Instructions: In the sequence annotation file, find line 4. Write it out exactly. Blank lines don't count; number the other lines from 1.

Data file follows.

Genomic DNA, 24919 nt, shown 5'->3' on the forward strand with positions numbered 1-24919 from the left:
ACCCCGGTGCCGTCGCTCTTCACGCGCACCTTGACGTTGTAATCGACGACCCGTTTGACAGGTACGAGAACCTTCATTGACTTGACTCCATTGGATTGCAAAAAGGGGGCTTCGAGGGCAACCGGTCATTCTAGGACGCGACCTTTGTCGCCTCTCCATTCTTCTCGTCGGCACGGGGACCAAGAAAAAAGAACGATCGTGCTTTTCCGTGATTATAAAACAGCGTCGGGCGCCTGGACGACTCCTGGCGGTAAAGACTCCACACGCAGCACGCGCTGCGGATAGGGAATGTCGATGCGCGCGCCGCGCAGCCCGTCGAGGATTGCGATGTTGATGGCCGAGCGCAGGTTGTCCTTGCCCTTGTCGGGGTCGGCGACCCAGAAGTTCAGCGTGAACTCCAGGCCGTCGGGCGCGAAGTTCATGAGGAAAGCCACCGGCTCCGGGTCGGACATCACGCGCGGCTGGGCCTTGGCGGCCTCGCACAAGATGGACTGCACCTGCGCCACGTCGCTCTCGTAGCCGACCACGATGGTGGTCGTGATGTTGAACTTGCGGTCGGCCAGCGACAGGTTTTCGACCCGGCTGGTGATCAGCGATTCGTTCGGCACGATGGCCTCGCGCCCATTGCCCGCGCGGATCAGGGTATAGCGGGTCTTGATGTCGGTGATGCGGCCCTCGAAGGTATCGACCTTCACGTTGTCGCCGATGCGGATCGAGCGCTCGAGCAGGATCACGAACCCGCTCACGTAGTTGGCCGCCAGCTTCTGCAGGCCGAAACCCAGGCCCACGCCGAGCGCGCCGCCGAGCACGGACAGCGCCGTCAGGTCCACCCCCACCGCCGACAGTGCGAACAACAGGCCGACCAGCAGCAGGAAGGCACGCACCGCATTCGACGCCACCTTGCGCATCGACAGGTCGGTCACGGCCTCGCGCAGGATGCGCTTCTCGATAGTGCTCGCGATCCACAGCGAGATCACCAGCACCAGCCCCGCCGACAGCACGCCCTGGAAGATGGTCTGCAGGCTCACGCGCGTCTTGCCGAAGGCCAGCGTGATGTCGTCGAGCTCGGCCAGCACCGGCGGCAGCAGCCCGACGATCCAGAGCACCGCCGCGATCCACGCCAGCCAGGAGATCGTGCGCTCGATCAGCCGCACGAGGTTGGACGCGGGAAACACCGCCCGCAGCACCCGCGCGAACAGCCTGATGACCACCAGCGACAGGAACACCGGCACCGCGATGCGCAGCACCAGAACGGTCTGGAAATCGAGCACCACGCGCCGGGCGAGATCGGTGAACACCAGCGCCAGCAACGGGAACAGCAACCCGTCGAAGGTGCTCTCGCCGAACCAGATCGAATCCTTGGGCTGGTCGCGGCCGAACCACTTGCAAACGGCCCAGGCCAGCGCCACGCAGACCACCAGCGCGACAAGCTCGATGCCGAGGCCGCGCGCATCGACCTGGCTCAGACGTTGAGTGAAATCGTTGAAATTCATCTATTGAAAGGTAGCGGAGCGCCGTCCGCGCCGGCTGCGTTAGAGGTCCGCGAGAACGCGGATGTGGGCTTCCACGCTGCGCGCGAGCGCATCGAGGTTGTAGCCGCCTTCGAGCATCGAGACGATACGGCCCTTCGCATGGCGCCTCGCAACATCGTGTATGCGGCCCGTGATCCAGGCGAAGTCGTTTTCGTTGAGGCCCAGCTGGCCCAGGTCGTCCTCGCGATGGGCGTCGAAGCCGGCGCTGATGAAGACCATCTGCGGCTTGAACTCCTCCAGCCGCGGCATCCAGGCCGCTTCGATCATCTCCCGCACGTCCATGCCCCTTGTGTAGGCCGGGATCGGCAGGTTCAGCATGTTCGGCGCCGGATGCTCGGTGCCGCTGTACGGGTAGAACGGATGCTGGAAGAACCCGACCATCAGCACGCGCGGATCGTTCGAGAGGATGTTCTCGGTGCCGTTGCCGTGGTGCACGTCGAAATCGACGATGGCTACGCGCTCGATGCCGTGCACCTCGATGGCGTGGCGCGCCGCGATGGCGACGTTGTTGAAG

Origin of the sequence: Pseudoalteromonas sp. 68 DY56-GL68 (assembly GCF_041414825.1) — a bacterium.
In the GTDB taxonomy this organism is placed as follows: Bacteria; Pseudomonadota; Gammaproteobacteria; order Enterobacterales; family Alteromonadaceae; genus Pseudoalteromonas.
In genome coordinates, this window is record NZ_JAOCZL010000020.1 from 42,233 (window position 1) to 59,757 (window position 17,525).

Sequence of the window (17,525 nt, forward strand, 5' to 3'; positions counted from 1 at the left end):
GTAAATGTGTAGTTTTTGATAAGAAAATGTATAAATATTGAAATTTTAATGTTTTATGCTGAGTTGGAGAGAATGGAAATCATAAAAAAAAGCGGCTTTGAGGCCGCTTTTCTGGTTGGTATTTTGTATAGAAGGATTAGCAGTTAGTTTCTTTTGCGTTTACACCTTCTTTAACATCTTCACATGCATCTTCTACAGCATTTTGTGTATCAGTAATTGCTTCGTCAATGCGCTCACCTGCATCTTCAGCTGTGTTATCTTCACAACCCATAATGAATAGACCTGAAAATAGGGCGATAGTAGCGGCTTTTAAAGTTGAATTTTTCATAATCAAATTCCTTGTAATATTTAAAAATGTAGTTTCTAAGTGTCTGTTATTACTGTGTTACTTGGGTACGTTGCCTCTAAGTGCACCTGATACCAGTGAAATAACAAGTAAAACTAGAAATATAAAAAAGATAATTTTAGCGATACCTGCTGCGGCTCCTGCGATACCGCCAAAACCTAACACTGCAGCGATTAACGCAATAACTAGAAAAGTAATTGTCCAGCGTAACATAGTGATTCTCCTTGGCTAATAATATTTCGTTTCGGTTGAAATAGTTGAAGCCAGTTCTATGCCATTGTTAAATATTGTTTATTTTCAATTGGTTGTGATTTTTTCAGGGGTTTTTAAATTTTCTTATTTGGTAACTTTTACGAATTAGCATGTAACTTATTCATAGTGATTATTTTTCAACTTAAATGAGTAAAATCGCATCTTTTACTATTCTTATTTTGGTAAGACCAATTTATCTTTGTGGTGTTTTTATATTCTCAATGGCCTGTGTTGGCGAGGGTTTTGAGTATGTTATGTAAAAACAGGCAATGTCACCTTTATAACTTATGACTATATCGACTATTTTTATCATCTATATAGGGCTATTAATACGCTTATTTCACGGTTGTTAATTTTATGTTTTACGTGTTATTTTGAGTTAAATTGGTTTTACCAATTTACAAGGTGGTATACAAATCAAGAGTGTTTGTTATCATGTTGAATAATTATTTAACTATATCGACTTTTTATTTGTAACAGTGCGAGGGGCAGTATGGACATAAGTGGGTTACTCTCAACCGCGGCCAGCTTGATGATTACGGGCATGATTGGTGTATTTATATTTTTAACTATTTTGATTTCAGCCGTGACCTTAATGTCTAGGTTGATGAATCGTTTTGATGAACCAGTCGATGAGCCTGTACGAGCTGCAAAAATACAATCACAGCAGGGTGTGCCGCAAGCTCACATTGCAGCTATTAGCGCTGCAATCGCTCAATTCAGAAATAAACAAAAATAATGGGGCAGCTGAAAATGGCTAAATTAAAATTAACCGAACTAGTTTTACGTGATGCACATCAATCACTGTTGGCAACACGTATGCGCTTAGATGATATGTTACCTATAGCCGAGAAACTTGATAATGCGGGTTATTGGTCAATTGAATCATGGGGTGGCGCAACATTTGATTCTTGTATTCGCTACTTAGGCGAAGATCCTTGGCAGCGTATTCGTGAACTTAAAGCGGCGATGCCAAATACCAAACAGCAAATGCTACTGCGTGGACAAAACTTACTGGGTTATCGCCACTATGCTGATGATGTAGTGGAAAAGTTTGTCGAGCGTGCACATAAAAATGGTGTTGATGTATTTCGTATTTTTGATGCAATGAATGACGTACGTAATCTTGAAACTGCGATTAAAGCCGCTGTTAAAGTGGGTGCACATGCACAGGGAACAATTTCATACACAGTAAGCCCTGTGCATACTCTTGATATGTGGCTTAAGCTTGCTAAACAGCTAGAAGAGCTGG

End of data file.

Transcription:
In the GTDB taxonomy this organism is placed as follows: Bacteria; Pseudomonadota; Gammaproteobacteria; order Enterobacterales; family Alteromonadaceae; genus Pseudoalteromonas.